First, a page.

Since therefore we have such proofs, it is not necessary to seek the truth among others which it is easy to obtain from the Church; since the apostles, like a rich man [depositing his money] in a bank, lodged in her hands most copiously all things pertaining to the truth: so that every man, whosoever will, can draw from her the water of life. For she is the entrance to life; all others are thieves and robbers. On this account we are bound to avoid them, but to make choice of the things pertaining to the Church with the utmost diligence, and to lay hold of the tradition of the truth. For how stands the case? Suppose there should arise a dispute relative to some important question among us. Should we not have recourse to the most ancient churches with which the apostles held constant intercourse, and learn from them what is certain and clear in regard to the present question? For how should it be if the apostles themselves had not left us writings? Would it not be necessary [in that case] to follow the course of the tradition which they handed down to those to whom they did commit the churches? (ibid. 3:4).

  2. theoldone300 says:

    I think you actually do agree in part with these quotes—I just copied them and the word Catholic was capitalized in them which was not necessary.

  3. theoldone300 says:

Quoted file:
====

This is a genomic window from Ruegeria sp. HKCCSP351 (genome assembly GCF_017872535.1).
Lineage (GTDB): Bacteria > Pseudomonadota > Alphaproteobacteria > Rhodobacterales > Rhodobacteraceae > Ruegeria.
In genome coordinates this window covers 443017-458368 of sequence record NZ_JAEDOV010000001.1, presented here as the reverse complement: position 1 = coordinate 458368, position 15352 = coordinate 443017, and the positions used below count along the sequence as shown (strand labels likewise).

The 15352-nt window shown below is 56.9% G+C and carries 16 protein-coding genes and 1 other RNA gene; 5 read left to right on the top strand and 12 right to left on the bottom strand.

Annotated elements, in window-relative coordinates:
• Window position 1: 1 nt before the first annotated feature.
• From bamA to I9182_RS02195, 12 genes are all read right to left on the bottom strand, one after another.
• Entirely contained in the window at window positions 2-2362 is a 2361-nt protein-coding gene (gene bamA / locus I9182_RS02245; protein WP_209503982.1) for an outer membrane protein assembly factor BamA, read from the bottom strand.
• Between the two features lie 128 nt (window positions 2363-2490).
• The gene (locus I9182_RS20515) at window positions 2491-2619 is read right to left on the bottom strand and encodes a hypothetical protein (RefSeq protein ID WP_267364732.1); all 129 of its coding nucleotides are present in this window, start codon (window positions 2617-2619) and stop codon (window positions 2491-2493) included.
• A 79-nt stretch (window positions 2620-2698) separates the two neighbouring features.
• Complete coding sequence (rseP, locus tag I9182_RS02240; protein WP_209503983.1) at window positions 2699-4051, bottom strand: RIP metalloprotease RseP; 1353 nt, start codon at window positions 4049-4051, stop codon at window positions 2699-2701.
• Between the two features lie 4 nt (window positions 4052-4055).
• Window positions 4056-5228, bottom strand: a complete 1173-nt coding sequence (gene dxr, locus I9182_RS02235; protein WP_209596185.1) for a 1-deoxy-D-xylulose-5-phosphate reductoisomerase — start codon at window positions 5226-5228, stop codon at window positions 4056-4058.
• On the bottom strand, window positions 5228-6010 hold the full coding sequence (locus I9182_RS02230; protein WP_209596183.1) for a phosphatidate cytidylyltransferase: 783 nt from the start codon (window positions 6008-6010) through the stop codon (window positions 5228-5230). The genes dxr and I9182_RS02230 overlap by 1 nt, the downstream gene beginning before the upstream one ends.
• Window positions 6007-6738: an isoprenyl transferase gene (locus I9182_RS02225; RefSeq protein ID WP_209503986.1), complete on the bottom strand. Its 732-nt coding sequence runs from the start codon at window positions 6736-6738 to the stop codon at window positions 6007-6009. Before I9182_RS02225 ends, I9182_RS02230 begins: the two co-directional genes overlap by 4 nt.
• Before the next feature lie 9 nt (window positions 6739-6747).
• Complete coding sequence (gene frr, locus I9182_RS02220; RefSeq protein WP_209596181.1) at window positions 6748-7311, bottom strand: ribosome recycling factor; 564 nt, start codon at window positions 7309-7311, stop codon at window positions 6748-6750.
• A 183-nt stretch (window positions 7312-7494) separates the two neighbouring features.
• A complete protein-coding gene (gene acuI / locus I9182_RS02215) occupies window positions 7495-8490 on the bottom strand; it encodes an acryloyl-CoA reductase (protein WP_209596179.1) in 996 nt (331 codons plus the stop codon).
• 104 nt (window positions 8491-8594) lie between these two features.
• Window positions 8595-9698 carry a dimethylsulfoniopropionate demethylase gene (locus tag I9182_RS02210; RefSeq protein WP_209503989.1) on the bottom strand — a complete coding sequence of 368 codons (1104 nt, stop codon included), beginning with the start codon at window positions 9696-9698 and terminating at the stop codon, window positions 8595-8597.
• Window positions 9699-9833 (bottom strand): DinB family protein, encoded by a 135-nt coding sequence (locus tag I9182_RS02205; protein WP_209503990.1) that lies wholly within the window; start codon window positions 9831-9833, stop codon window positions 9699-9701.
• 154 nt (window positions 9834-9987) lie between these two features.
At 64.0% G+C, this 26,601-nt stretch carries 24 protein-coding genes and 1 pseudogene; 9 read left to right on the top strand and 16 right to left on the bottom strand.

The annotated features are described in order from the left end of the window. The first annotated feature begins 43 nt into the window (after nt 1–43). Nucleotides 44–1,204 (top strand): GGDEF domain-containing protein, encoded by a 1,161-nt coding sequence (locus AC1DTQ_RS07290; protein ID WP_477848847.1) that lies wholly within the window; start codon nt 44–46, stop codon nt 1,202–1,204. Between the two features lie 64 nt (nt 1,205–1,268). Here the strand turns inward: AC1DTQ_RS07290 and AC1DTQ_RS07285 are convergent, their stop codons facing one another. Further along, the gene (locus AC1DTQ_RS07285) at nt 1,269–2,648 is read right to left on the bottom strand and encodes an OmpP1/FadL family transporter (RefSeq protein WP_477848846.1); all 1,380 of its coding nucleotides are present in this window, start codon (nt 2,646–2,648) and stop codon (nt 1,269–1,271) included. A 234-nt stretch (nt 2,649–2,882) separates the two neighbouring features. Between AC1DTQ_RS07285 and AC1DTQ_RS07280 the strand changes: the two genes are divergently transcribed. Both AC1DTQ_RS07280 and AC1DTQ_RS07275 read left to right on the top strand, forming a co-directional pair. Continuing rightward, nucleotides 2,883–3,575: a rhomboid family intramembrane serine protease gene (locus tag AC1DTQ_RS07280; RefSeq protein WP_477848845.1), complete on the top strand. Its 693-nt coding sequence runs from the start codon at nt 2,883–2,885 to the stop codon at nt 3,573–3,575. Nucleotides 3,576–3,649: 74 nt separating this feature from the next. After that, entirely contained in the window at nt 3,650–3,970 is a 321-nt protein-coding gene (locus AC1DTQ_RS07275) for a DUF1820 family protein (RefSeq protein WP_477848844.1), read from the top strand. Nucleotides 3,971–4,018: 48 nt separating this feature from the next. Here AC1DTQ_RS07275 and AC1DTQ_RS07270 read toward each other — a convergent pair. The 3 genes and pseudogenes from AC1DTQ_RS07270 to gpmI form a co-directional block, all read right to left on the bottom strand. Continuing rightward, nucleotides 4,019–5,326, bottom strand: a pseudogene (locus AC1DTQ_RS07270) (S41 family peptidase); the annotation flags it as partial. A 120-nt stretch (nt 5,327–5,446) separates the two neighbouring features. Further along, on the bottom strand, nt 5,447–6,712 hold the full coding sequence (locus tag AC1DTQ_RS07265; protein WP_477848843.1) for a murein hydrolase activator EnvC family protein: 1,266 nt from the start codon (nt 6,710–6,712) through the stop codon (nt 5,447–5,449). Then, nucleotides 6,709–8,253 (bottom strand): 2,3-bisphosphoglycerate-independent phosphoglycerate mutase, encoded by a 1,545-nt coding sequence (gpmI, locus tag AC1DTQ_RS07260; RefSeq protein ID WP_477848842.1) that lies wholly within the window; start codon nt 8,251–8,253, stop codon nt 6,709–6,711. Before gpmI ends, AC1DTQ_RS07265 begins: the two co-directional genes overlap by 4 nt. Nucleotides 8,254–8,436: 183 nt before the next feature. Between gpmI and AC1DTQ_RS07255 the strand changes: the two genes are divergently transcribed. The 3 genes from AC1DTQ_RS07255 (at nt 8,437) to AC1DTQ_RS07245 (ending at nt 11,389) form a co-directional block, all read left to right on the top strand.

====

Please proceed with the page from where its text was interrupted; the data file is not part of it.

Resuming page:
I also thought this was an interesting comment:

    Saint Vincent De Lerins (writing in the 5th century):

    “”Here, it may be, someone will ask: ‘Since the canon of Scripture is complete, and is in itself abundantly sufficient, what need is there to join to it the interpretation of the Church?’
    The answer is that because of the profundity itself of Scripture, all men do not place the same interpretation upon it. The statements of the same writer are explained by different men in different ways, so much so that it seems almost possible to extract from it as many opinions as there are men.
    Novatian expounds in one way, Sabellius in another, Donatus in another, Arius, Eunomius and Macedonius in another, Photinus, Apollinaris and Priscillian in another, Jovinian, Pelagius and Caelestius in another, and latterly Nestorius in another.
    Therefore, because of the intricacies of error, which is so multiform, there is great need for the laying down of a rule for the exposition of Prophets and Apostles in accordance with the standard of the interpretation of the Catholic Church. “

  4. Thanks, theoldone 300. I believe the church’s authority is from God in Jesus and by the Spirit grounded in scripture. I think the view we need to come to is more grounded in the church, but always appealing to scripture as God’s word written, the truth which brings us to God’s final Word, Jesus. I find it unacceptable to have traditions not taught in scripture given equal autority to scripture, such as Mary’s assumption bodily to heaven.